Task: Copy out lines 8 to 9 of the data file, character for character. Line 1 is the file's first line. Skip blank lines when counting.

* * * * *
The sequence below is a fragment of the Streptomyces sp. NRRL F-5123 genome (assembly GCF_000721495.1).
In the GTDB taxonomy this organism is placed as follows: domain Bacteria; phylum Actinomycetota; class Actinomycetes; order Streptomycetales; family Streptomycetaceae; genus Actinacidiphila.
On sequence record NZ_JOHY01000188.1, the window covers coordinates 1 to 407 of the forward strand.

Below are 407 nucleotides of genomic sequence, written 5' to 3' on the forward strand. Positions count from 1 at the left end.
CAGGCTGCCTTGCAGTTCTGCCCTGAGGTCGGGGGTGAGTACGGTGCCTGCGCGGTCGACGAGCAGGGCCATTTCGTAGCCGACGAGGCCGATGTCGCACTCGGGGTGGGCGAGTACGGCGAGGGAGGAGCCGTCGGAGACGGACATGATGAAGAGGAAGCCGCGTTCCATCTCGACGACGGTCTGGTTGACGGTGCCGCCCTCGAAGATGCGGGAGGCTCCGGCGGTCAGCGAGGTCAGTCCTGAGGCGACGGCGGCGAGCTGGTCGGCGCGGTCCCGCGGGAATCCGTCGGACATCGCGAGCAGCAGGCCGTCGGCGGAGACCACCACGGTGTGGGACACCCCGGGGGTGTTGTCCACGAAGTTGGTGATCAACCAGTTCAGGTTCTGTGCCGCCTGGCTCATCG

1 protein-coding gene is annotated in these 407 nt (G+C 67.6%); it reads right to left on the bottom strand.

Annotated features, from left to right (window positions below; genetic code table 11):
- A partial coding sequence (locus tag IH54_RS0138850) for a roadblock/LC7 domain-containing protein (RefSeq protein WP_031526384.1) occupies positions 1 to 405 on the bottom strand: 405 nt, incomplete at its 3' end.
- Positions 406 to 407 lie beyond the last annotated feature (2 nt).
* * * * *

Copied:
- A partial coding sequence (locus tag IH54_RS0138850) for a roadblock/LC7 domain-containing protein (RefSeq protein WP_031526384.1) occupies positions 1 to 405 on the bottom strand: 405 nt, incomplete at its 3' end.
- Positions 406 to 407 lie beyond the last annotated feature (2 nt).